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« Reply #12 on: March 31, 2005 05:24:17 PM »

Just a quickie since I last posted here: I did do a little personal research on one of my favorite US merino sources, Morehouse Farm, and I was pleased to discover that their farm exceeds HSUS and NY state standards and has received numerous commendations for the treatment of their animals.  At least I now know that the folks at Morehouse care about their flock to a degree that meets some sort of standards (and, yeah, I know that some of those standards aren't always so great, but at least it's something.)  I also discovered that Bartlett Yarns of Maine, though a cooperative, takes in fleece from small shepherding farms all over the US and has actually refused to take in fleece from shepherds who have been cited for violating humane standards and such.  As an aside, many of Bartlett's contributing shepherds are Heifer International project participants right from Maine!   I'm a big supporter of Heifer, so I was happy to see one of their US based projects working rather well.

Ah, still, I'd love for my wool to come from someone's pride-and-joy with a name.  "This is from one of my girls, Millie.  We hope you enjoy her wool."  I swear, I'd gush tears for that experience!  (What a sap, I know.   Tongue)
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« Reply #13 on: March 31, 2005 06:21:59 PM »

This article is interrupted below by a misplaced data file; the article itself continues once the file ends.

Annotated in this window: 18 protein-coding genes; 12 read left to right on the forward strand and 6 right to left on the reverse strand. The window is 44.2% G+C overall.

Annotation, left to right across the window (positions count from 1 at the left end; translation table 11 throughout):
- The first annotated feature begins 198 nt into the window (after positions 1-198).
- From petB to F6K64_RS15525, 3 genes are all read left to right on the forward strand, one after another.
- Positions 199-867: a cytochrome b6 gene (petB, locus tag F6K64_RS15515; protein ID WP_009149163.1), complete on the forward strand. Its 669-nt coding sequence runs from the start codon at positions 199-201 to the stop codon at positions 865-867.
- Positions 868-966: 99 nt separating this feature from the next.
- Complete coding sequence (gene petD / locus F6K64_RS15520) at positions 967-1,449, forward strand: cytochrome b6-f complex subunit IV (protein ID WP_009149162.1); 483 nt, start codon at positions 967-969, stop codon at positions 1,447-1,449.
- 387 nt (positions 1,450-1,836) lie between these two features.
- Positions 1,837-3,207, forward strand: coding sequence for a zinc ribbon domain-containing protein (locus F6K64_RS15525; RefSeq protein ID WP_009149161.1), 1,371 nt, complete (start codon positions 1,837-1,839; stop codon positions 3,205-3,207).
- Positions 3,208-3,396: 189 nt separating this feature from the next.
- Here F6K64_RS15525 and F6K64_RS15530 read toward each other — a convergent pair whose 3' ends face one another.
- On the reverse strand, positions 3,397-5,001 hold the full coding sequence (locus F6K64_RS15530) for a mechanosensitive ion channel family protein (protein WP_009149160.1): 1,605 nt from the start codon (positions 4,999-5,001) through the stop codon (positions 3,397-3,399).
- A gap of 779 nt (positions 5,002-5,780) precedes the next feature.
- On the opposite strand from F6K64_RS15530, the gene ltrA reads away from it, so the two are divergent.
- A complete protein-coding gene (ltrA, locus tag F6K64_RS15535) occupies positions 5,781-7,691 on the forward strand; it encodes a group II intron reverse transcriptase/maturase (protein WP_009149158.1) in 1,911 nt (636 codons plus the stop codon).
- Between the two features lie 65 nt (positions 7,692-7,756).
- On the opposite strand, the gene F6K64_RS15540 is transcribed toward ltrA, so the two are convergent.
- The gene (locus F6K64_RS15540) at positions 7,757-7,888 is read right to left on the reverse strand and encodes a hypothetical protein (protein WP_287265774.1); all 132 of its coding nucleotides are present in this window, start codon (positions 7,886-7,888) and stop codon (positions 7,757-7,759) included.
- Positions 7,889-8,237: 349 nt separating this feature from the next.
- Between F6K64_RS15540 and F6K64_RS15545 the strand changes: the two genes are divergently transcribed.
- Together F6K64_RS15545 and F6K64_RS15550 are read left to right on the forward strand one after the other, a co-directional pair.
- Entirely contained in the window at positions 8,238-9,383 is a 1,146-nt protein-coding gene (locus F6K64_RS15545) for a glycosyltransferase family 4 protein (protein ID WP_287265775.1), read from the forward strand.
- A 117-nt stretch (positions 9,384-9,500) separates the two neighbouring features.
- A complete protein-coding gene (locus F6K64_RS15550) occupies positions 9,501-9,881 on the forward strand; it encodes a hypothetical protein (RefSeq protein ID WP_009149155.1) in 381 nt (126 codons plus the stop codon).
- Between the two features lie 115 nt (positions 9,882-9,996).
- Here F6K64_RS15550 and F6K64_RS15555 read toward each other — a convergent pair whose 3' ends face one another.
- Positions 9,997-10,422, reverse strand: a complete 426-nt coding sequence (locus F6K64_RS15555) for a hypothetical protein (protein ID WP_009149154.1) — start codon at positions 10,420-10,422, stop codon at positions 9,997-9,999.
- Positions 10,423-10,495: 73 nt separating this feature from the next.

I think that's awesome that you did so much research on your wool.  When I read what you said about it coming from someones baby with a name, I got a bit misty myself.. Hee hee.  Millie, sweet name for a sheep!  Cheesy
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soychicka
« Reply #14 on: March 31, 2005 06:48:17 PM »

perhaps odd, but a more cruelty-free, although not 'vegan' option could be using pet yarn... there's a place called vipfibers.com that you can either send your own pet's clippings in and have them spin them, or buy their pre-spun pet yarn.  i have a bichon, and i've been saving her clippings, and know that they felt up nicely... i think that's essentially what mats are.  so you could save up clippings and send them off, or spin them yourself, maybe.  you might even be able to get 'donations' from a groomer you trust.  i don't think it would be an issue regarding treatment of the animal, since if they don't get groomed, some dogs can get so matted that they have seriously impaired lives.

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midnightsky1686
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« Reply #15 on: March 31, 2005 07:02:43 PM »